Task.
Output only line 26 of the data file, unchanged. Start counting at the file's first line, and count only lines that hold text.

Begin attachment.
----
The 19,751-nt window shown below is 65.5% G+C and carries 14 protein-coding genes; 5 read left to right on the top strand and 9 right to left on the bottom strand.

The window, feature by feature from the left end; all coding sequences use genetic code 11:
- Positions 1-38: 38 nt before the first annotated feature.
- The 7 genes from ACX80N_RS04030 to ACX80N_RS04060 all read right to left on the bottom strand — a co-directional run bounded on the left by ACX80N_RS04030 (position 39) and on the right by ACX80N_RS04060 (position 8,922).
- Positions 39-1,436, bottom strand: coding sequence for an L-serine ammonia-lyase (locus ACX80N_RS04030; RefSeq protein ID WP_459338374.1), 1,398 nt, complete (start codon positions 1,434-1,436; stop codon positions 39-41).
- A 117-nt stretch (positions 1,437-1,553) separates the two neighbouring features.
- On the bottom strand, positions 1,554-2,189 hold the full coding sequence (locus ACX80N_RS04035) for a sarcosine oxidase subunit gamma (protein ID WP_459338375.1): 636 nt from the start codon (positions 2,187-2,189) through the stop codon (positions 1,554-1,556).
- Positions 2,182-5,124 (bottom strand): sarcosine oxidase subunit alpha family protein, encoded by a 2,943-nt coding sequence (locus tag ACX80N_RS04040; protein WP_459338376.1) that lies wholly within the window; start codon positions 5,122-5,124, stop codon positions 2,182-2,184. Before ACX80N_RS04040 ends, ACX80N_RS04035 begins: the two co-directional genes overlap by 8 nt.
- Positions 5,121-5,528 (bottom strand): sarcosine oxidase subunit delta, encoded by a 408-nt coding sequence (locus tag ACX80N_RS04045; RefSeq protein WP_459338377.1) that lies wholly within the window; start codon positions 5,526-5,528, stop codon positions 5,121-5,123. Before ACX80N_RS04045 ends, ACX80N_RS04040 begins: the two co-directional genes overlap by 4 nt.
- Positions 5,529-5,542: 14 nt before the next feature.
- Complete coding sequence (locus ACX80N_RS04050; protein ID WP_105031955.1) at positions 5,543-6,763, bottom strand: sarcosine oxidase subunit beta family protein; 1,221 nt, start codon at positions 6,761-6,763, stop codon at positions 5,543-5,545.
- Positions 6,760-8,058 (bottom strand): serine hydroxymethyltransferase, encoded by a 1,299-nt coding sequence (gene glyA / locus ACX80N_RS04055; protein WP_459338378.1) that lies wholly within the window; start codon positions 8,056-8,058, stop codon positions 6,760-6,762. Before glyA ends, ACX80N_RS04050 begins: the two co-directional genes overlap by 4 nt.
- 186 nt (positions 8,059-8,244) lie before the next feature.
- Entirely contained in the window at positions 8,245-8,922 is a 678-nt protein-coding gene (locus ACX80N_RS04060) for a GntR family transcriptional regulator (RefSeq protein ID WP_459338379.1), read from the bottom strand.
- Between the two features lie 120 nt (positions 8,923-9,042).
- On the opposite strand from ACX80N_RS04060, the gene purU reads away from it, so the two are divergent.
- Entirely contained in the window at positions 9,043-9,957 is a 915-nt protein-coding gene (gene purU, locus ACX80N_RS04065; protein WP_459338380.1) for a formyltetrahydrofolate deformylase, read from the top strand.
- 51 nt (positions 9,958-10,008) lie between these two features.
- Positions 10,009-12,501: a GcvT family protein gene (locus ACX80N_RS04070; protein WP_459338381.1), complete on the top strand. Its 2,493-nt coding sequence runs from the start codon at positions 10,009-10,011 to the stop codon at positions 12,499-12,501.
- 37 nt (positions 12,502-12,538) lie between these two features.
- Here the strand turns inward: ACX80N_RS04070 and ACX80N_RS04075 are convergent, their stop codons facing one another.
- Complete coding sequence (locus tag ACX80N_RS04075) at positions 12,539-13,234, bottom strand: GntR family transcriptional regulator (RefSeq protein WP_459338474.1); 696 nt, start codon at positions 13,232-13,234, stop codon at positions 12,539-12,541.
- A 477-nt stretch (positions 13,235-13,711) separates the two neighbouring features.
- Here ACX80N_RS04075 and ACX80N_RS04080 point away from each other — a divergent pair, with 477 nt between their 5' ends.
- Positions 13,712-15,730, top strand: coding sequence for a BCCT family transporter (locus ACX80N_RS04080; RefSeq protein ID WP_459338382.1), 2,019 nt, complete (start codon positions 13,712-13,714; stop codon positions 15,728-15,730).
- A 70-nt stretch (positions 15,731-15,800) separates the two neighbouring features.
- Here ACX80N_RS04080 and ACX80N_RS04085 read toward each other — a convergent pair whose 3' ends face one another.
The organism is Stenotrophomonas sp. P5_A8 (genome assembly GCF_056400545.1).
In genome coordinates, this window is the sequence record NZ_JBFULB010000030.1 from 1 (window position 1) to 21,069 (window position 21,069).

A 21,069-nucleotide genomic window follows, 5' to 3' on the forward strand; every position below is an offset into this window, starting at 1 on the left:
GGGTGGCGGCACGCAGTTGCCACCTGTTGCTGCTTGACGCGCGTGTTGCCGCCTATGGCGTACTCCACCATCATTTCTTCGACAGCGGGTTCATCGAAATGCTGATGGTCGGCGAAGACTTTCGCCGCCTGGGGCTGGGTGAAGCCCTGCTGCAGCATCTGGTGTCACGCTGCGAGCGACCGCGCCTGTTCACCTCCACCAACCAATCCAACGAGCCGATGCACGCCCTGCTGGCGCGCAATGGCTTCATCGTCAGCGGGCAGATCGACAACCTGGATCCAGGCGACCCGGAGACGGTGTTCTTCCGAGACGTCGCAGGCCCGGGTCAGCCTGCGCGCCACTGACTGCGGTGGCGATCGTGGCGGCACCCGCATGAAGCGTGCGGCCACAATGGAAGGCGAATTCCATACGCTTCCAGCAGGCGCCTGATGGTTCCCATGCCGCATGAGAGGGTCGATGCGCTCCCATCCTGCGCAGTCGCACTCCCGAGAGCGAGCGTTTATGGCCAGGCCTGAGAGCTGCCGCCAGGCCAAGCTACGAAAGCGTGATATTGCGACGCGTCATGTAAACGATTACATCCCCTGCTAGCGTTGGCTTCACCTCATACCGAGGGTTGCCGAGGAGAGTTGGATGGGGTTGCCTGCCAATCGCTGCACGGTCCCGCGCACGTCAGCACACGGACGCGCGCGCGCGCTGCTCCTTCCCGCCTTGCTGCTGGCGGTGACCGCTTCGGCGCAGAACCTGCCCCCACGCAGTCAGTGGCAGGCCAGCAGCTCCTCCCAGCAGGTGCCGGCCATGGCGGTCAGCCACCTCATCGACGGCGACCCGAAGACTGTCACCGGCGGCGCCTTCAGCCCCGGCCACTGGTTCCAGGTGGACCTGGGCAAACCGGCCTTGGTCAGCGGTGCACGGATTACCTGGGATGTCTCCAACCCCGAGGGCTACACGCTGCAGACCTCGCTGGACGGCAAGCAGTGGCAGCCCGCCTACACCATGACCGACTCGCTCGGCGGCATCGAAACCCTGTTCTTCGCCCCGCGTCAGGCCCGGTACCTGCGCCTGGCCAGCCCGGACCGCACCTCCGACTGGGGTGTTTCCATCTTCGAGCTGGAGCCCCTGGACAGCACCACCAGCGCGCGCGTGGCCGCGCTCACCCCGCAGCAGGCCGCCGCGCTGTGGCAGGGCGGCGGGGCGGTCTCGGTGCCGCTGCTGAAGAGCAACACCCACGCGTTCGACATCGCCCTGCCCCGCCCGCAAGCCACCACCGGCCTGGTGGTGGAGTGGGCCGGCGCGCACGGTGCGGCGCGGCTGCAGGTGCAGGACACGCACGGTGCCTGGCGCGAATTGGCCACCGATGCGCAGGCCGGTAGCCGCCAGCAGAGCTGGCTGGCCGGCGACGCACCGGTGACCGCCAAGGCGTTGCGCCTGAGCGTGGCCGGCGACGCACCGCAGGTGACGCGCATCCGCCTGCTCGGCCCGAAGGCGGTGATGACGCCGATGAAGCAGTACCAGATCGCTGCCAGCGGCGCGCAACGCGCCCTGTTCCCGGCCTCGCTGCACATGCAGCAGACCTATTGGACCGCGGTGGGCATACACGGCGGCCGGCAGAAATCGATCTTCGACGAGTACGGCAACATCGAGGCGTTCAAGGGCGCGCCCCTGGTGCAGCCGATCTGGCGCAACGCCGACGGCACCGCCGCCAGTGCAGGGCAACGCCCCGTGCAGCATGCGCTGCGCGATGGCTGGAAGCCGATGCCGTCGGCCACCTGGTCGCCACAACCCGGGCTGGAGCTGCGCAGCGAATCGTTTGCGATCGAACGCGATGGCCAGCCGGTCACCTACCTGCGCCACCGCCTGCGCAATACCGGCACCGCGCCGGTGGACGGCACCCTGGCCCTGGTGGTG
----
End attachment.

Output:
- A 70-nt stretch (positions 15,731-15,800) separates the two neighbouring features.